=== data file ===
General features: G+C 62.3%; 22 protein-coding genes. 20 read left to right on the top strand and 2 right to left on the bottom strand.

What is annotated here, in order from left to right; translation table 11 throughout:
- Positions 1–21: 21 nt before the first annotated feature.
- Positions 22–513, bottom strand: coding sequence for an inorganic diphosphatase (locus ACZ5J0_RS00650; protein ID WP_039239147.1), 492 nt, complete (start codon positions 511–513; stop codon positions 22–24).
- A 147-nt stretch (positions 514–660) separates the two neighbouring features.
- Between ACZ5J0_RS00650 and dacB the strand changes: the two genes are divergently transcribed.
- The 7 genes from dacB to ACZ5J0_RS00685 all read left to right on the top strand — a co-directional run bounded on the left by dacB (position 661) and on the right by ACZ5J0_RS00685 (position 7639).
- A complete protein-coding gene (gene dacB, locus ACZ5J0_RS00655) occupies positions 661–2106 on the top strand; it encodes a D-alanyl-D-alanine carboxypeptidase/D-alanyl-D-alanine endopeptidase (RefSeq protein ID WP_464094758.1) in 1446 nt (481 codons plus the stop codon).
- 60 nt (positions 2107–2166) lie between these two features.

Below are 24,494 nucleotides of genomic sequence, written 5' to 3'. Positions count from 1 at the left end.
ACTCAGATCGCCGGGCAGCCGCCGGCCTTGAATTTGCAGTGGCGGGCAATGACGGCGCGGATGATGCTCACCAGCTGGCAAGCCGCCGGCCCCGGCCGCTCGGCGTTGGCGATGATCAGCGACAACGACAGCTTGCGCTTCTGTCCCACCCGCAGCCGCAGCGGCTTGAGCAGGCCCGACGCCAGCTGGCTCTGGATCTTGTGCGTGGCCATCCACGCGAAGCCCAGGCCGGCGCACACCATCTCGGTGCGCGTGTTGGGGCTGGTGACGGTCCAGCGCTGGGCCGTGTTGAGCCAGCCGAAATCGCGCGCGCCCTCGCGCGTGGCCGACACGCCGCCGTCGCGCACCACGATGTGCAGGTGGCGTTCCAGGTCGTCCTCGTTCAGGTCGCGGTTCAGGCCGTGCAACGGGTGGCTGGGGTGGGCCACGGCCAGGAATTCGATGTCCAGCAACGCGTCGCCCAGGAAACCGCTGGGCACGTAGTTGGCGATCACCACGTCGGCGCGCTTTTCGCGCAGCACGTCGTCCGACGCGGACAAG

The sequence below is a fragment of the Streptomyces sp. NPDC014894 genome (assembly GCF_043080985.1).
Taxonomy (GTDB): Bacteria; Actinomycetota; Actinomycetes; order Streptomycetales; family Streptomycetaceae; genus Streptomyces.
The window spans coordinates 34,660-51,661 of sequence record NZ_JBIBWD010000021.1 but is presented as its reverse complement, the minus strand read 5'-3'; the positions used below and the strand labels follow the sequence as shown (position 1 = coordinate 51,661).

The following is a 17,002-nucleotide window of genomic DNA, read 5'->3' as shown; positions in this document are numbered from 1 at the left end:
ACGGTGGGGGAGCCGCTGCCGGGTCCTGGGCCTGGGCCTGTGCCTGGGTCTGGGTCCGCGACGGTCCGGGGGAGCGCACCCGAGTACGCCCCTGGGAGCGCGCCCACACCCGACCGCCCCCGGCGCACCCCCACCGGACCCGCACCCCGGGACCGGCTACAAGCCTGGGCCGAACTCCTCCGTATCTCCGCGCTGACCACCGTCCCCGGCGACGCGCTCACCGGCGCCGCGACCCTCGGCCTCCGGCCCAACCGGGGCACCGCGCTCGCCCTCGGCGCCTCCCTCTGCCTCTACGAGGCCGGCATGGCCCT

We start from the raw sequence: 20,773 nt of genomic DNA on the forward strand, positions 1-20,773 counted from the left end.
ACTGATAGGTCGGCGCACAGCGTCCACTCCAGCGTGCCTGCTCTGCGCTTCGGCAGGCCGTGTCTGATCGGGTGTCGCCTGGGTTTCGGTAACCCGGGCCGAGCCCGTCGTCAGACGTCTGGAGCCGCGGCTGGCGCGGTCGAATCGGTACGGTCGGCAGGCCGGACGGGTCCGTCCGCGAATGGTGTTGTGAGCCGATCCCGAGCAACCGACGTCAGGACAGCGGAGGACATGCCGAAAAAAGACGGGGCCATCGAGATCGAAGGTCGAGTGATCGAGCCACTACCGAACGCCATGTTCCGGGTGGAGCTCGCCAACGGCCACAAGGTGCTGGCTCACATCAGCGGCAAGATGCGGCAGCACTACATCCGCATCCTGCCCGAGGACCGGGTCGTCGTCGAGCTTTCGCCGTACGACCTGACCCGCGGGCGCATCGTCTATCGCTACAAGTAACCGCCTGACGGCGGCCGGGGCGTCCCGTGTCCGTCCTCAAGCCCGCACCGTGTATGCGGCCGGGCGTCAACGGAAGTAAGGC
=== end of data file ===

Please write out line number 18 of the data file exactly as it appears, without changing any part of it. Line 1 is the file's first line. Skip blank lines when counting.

ACTGATAGGTCGGCGCACAGCGTCCACTCCAGCGTGCCTGCTCTGCGCTTCGGCAGGCCGTGTCTGATCGGGTGTCGCCTGGGTTTCGGTAACCCGGGCCGAGCCCGTCGTCAGACGTCTGGAGCCGCGGCTGGCGCGGTCGAATCGGTACGGTCGGCAGGCCGGACGGGTCCGTCCGCGAATGGTGTTGTGAGCCGATCCCGAGCAACCGACGTCAGGACAGCGGAGGACATGCCGAAAAAAGACGGGGCCATCGAGATCGAAGGTCGAGTGATCGAGCCACTACCGAACGCCATGTTCCGGGTGGAGCTCGCCAACGGCCACAAGGTGCTGGCTCACATCAGCGGCAAGATGCGGCAGCACTACATCCGCATCCTGCCCGAGGACCGGGTCGTCGTCGAGCTTTCGCCGTACGACCTGACCCGCGGGCGCATCGTCTATCGCTACAAGTAACCGCCTGACGGCGGCCGGGGCGTCCCGTGTCCGTCCTCAAGCCCGCACCGTGTATGCGGCCGGGCGTCAACGGAAGTAAGGC